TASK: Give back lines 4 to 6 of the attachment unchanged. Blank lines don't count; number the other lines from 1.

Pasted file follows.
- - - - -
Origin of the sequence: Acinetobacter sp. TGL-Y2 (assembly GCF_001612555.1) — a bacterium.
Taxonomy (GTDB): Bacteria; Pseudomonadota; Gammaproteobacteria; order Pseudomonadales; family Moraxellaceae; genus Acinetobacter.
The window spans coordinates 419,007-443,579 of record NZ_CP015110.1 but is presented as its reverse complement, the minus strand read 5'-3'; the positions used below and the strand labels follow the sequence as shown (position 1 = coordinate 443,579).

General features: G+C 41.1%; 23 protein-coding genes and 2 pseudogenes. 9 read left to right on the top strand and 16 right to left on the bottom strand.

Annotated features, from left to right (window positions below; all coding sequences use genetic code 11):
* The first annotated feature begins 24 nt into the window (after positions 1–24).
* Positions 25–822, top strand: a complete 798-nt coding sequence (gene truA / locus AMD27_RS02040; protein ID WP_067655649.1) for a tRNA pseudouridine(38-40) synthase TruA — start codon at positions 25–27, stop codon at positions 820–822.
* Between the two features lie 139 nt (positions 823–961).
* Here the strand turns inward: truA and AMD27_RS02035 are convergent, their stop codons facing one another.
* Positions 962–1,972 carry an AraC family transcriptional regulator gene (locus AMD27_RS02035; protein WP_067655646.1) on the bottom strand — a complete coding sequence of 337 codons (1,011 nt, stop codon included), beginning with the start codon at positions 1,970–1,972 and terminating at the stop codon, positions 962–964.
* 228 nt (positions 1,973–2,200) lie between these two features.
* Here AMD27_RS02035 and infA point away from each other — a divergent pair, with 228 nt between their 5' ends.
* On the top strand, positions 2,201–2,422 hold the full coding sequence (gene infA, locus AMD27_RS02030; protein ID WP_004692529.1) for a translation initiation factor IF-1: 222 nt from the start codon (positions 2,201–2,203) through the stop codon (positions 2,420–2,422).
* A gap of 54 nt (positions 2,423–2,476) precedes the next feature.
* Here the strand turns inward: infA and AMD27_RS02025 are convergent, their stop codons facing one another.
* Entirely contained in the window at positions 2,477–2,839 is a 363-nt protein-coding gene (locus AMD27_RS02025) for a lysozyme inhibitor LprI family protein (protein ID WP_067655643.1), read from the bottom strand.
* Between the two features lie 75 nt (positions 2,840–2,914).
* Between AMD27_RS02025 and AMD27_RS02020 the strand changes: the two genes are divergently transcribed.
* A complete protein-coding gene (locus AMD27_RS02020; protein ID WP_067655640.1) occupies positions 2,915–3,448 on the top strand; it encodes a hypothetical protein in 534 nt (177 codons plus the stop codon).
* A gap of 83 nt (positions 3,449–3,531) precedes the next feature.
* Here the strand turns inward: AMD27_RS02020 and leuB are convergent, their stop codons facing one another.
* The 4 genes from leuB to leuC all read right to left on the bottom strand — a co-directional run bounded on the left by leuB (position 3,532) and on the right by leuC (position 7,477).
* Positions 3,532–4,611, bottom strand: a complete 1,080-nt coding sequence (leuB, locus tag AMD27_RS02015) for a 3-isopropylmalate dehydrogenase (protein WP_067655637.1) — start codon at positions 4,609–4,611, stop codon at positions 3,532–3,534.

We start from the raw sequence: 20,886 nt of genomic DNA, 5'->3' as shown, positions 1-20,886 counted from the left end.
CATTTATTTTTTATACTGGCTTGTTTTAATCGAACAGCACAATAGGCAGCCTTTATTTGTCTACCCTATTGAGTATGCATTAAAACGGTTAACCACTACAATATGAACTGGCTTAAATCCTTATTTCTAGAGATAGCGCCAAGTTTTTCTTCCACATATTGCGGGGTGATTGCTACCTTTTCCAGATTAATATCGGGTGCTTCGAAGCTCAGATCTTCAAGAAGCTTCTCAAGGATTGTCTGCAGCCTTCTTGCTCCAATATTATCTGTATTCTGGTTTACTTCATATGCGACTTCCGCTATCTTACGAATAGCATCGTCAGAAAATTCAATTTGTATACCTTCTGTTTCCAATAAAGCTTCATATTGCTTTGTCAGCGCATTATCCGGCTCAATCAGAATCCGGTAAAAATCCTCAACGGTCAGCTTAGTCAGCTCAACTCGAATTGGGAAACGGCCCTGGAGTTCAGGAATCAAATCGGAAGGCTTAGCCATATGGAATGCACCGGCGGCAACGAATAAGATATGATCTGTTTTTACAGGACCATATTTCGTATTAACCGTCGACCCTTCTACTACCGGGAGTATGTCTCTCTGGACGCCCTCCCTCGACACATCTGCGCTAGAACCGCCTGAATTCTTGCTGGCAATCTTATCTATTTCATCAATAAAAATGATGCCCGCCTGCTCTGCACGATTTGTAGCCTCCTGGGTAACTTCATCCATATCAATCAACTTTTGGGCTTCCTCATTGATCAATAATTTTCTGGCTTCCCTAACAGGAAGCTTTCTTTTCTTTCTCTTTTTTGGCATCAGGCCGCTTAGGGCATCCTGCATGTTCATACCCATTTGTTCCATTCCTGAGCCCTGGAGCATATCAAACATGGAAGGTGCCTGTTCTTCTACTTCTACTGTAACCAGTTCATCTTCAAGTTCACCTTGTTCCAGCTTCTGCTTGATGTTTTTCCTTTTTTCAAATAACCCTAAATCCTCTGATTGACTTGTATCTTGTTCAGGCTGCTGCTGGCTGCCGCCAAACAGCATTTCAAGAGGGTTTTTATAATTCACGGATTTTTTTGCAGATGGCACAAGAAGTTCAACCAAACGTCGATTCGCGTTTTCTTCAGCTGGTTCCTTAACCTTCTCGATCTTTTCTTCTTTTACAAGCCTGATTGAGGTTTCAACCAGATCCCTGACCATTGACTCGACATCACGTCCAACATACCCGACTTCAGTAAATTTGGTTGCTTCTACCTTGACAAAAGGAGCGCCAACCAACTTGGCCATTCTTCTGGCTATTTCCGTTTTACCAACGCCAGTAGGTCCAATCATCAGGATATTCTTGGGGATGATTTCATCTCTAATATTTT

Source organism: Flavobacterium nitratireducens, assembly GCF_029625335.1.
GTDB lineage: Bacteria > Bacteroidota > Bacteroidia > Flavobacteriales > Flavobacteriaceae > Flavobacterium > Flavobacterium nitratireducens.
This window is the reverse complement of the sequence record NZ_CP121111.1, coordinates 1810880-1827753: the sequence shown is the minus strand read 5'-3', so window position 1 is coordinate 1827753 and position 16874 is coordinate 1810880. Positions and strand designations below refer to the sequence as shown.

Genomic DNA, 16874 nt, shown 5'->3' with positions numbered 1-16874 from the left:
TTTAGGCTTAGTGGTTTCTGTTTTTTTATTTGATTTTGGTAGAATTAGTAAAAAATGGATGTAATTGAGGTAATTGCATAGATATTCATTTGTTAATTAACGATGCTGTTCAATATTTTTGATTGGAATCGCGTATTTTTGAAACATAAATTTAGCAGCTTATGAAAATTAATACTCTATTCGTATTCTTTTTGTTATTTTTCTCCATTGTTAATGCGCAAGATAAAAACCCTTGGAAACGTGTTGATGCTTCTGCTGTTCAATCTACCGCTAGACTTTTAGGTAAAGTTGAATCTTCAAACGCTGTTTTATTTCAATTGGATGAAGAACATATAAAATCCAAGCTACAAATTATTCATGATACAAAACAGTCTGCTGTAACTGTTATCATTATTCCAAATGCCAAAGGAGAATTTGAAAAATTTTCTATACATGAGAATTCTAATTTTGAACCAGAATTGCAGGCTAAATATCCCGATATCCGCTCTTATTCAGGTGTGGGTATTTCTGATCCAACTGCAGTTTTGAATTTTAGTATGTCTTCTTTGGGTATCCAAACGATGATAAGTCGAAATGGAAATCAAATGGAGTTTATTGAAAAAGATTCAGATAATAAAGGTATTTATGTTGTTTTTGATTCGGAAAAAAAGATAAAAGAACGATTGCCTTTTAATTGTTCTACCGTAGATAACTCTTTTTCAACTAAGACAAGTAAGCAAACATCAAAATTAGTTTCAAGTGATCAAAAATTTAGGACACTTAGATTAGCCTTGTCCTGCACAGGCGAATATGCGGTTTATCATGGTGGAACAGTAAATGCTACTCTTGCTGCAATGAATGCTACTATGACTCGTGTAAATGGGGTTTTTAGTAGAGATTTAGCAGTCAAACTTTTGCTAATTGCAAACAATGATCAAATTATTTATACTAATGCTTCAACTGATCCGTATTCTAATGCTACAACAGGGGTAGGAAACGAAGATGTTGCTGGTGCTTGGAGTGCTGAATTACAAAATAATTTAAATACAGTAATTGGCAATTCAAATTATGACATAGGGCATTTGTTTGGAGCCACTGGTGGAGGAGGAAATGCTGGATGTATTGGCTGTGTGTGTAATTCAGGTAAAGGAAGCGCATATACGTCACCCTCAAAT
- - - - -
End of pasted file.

General features: G+C 41.1%; 23 protein-coding genes and 2 pseudogenes. 9 read left to right on the top strand and 16 right to left on the bottom strand.

Annotated features, from left to right (window positions below; all coding sequences use genetic code 11):
* The first annotated feature begins 24 nt into the window (after positions 1–24).